Climate Change – Whose problem is it?

Climate change is a important world issue that affects every human on an intimately interconnected and holistic level. However, instead of a being reported as a legitimate cause of national and, frankly, international significance, the media often downplays the effects of global warming, or refuses to address the truth surrounding it in an intelligent and instructive way. Maybe this is due to political sponsorship or ownership of the largest media publications, or the fact that people just don’t care about it at all, or are too afraid to accept the realities of our deteriorating planet, which for the media and journalists, would mean low viewership/readership and circulation.

However, recent news (told here by the Huffington Post) has come out that the world’s largest investors are calling for climate change action. Contrary to the actions of two of the nation’s most powerful men, President Obama, and Republican Party nominee Mitt Romney, these illustrious investors, who cumulatively manage assets of over $22.5 trillion, are tackling the issue of climate change head on. The alliance of institutional investors claim that the investments and retirement savings of millions of people are being jeopardized because governments are delaying tougher emissions cuts or more generous support for greener energy.

Do you think that this type of news story, that shows powerful people promoting pro-environmental action, will help people become more involved in delaying, and ultimately stopping climate change? Or perhaps, do you think that this story will alienate the majority of the public because it focuses on very rich groups and individuals, and therefore have the opposite effect where people end up thinking that climate change is not the responsibility of everyone, but just a privileged few?

Also, this New York Times story claims that the CIA has closed its climate change office. The unit, since its inception in 2009, has come under fire from some several notable politicians, mainly Republicans, of whom claim that the CIA’s main priority should be preventing terrorism and keeping American’s safe, and that the existence of a climate change office would distract from that responsibility. Senator John Barasso, a republican of Wyoming, states that the climate change office was “unnecessary, wasteful and totally out of place.”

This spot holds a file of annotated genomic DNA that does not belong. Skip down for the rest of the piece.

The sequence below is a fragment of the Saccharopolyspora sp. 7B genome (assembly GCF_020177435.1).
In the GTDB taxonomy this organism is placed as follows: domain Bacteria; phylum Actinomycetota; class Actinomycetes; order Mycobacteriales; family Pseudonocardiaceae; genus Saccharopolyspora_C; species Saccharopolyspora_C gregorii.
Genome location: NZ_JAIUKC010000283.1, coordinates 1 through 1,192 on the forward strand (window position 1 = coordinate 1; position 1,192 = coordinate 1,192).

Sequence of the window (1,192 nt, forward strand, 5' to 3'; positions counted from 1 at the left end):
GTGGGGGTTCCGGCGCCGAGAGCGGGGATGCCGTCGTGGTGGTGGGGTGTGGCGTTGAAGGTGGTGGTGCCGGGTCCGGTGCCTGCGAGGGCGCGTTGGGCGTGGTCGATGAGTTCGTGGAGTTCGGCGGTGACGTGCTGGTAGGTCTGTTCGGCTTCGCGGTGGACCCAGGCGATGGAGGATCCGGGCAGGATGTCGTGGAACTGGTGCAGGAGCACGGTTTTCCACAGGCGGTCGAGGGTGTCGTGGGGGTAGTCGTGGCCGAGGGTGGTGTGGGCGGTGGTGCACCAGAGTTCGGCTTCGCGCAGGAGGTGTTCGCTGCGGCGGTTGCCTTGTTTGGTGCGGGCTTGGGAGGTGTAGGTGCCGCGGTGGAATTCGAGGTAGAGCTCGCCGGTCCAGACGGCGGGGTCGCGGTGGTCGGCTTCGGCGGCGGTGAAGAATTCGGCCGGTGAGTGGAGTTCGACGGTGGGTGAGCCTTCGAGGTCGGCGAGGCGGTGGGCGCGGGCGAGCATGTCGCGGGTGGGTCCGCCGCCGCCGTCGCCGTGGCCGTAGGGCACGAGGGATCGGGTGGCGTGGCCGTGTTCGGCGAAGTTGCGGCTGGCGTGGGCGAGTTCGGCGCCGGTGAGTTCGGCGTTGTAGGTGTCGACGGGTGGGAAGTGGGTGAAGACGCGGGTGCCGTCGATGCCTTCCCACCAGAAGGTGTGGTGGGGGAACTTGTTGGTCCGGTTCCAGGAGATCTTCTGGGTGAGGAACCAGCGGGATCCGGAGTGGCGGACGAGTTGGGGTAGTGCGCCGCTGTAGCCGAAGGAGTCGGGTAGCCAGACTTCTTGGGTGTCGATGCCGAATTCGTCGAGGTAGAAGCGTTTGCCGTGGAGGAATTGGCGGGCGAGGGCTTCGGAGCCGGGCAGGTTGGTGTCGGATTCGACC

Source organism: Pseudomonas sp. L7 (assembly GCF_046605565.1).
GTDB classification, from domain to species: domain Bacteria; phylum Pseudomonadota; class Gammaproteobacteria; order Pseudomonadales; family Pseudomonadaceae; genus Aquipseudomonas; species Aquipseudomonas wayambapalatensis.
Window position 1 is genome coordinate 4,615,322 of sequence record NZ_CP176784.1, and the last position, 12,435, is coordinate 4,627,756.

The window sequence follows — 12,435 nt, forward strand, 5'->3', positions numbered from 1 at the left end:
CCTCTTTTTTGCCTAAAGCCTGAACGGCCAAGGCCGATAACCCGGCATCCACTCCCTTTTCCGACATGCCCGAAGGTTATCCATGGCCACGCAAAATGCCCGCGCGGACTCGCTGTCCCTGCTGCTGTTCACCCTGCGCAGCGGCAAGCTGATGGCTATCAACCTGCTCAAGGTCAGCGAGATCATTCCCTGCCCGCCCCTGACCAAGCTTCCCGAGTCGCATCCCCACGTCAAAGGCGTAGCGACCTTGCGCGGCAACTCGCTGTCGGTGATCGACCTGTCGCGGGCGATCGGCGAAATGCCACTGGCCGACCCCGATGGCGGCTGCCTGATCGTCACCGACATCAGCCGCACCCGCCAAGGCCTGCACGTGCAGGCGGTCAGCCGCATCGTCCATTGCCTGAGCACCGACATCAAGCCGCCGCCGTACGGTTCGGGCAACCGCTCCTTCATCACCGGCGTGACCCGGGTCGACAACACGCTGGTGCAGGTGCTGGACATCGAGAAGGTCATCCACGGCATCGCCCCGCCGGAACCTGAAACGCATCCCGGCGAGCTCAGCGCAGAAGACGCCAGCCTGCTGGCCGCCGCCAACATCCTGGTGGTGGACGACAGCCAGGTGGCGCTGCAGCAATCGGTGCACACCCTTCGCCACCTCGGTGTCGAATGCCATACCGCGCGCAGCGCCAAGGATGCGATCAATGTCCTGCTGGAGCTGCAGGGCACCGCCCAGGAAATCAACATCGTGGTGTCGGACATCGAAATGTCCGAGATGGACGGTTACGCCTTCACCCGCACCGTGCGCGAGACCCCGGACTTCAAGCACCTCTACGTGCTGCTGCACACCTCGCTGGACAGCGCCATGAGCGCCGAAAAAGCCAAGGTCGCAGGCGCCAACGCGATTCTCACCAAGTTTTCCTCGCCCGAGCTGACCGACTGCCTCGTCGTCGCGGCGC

What kind of message do you think the CIA and politicians are spreading when they are making these kinds of messages about the environment? As the CIA is a hugely influential organization, what kind of effects can it’s abandonment of climate change as a priority, have on the public? Also, the story provides no quotes or oppositional stance against the closing of the climate change office. Do you think it is fair for an environmental story, or really any kind of story, to present just one side of such a politically and emotionally charged issue?

Can’t wait to hear your thoughts!

Neil

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8 Responses to “Climate Change – Whose problem is it?”

  1. BTW, this is for next week (when we return for Thanksgiving). I just thought I’d post it earlier in case any of you guys had lots of work over the break.

    Neil

  2. I find it kind of alarming that some people are still not concerned about climate change. Maybe they don’t believe the science, maybe they don’t think it will affect them, maybe they really just don’t care. People who think they shouldn’t worry about climate change because it’s too far off to affect them are wrong. Climate change doesn’t only mean warmer temperatures. It also means more powerful storms, which can have devastating impacts on communities (Hurricane Sandy anyone?).